That she gazes fixedly into the air for the space of an hour suggests that she experiences a visionary trance or altered state of consciousness. The Gospel of Mary describes one of her visionary experiences in more detail:

Peter said to Mary, “Sister, we know that the Savior loved you more than the rest of women. Tell us the words of the Savior which you remember—which you know, but we do not know nor have we heard them.” Mary answered and said, “What is hidden from you I will proclaim to you.” And she began to speak to them these words: “I,” she said, “I saw the Lord in a vision and I said to him, ‘Lord, I saw you today in a vision.’ He answered and said to me, ‘Blessed are you, that you did not waver at the sight of me. For where the nous is, there is the treasure.’ I said to him, ‘Lord, now does one who sees the vision see through the soul or through the spirit?’ The Savior answered and said, ‘One does not see through the soul nor through the spirit, but through the nous which is between the two—that is what sees the vision…’”

The vision comes by way of a reorientation of the soul, a metanoia, a turning about which gives rise to the nous which is something that comes to birth between the soul and the spirit and which sees the vision. The nous is most often translated as “mind,” yet it means something more spiritual and subtle, more akin to “enlightened mind,” or “divine soul,” or “awakened consciousness.” It is this reorientation of the soul which turns the soul to the spirit and gives birth to the nous. The Exegesis on the Soul describes such a reorientation of the soul from external things to internal and spiritual realities.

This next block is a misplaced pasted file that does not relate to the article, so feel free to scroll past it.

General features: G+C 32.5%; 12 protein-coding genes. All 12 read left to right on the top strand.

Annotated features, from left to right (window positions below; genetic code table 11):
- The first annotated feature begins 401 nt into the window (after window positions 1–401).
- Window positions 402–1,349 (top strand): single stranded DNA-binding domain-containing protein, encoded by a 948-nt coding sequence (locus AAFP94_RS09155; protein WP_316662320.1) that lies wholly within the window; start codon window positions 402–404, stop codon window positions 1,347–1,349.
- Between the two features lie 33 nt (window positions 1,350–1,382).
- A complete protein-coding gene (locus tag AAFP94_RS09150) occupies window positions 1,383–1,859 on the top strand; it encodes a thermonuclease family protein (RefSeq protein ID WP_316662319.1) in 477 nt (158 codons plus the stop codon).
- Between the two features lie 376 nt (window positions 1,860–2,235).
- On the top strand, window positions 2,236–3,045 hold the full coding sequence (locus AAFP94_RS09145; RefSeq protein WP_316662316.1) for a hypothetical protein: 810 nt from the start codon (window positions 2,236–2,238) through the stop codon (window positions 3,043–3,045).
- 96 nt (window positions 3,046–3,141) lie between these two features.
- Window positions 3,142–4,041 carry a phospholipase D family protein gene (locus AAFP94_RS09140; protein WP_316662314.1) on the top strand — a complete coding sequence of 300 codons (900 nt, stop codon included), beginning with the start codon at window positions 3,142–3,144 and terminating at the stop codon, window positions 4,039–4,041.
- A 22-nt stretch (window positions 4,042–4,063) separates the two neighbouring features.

“As long as the soul keeps running about everywhere copulating with whomever she meets and defiling herself, she exists in suffering. But when she perceives the straits she is in and weeps before the Father and repents, then the Father will have mercy on her and he will make her womb turn from the external domain and will turn it again inward, so that the soul will regain her proper character…. So when the womb of the soul by the will of the Father, turns itself inward, it is baptized and is immediately cleansed of the external pollution which was pressed upon it, just as garments when dirty, are put into water and turned about until their dirt is removed and they become clean. And so the cleansing of the soul is to regain the newness of her former nature and to turn herself back again.”

This reorientation of the soul towards the spirit, this new relationship between the soul and the spirit from which the nous comes into being, parallels the relationship between Mary Magdalen and the Savior. This perhaps illustrates the meaning of the enigmatic line in the Gospel of Philip, “The Sophia whom they call the barren is the mother of the angels, and the consort of Christ is Mary Magdalen.” Even as the orientation of the soul inward to the spirit gives birth to the nous, so Mary’s orientation toward the Savior gives rise to her vision and understanding. The soul, like Sophia as the mother of the angels, bears spiritual children when she is oriented toward the spirit, as further described in The Exegesis of the Soul:

“Thus when the soul had adorned herself again in her beauty and enjoyed her beloved, and he also loved her. And when she had intercourse with him, she got from him the seed that is the life-giving Spirit, so that by him she bears good children and rears them. For this is the great, perfect marvel of birth.”

This birth is by means of that mystic kiss described in the Gospel of Philip by which the perfect conceive and which the Savior shares often with Mary. This is the birth of the nous when the soul gives birth by the life-giving Spirit.